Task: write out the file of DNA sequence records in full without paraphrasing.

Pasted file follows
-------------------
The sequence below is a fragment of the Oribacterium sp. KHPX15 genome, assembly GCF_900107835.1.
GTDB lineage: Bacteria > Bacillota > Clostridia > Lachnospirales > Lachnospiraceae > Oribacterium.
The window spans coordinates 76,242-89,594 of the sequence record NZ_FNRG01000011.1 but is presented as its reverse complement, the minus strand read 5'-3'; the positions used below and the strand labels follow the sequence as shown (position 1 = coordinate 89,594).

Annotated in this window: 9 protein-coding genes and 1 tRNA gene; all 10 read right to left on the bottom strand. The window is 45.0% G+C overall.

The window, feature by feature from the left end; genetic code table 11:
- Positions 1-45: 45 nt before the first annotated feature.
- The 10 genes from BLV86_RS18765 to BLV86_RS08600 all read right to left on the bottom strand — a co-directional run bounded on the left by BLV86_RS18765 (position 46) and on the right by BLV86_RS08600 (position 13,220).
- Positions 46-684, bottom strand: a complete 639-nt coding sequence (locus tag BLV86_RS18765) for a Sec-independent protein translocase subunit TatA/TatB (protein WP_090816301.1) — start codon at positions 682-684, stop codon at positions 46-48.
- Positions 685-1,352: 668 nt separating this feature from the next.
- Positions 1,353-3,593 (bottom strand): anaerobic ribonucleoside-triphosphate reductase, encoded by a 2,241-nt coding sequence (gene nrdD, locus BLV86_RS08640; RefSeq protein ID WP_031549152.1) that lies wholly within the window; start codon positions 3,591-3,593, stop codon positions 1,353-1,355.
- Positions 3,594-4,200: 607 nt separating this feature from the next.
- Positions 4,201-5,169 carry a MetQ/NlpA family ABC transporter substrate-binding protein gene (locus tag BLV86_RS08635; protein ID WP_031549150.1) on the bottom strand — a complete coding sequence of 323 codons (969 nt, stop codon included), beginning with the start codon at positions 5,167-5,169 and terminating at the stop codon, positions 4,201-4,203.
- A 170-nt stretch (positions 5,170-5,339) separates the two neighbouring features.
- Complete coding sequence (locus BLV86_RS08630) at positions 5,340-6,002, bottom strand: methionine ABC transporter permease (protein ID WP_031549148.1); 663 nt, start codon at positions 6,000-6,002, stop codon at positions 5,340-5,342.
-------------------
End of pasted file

The sequence below is a fragment of the Oribacterium sp. KHPX15 genome, assembly GCF_900107835.1.
GTDB lineage: Bacteria > Bacillota > Clostridia > Lachnospirales > Lachnospiraceae > Oribacterium.
The window spans coordinates 76,242-89,594 of the sequence record NZ_FNRG01000011.1 but is presented as its reverse complement, the minus strand read 5'-3'; the positions used below and the strand labels follow the sequence as shown (position 1 = coordinate 89,594).

Annotated in this window: 9 protein-coding genes and 1 tRNA gene; all 10 read right to left on the bottom strand. The window is 45.0% G+C overall.

The window, feature by feature from the left end; genetic code table 11:
- Positions 1-45: 45 nt before the first annotated feature.
- The 10 genes from BLV86_RS18765 to BLV86_RS08600 all read right to left on the bottom strand — a co-directional run bounded on the left by BLV86_RS18765 (position 46) and on the right by BLV86_RS08600 (position 13,220).
- Positions 46-684, bottom strand: a complete 639-nt coding sequence (locus tag BLV86_RS18765) for a Sec-independent protein translocase subunit TatA/TatB (protein WP_090816301.1) — start codon at positions 682-684, stop codon at positions 46-48.
- Positions 685-1,352: 668 nt separating this feature from the next.
- Positions 1,353-3,593 (bottom strand): anaerobic ribonucleoside-triphosphate reductase, encoded by a 2,241-nt coding sequence (gene nrdD, locus BLV86_RS08640; RefSeq protein ID WP_031549152.1) that lies wholly within the window; start codon positions 3,591-3,593, stop codon positions 1,353-1,355.
- Positions 3,594-4,200: 607 nt separating this feature from the next.
- Positions 4,201-5,169 carry a MetQ/NlpA family ABC transporter substrate-binding protein gene (locus tag BLV86_RS08635; protein ID WP_031549150.1) on the bottom strand — a complete coding sequence of 323 codons (969 nt, stop codon included), beginning with the start codon at positions 5,167-5,169 and terminating at the stop codon, positions 4,201-4,203.
- A 170-nt stretch (positions 5,170-5,339) separates the two neighbouring features.
- Complete coding sequence (locus BLV86_RS08630) at positions 5,340-6,002, bottom strand: methionine ABC transporter permease (protein ID WP_031549148.1); 663 nt, start codon at positions 6,000-6,002, stop codon at positions 5,340-5,342.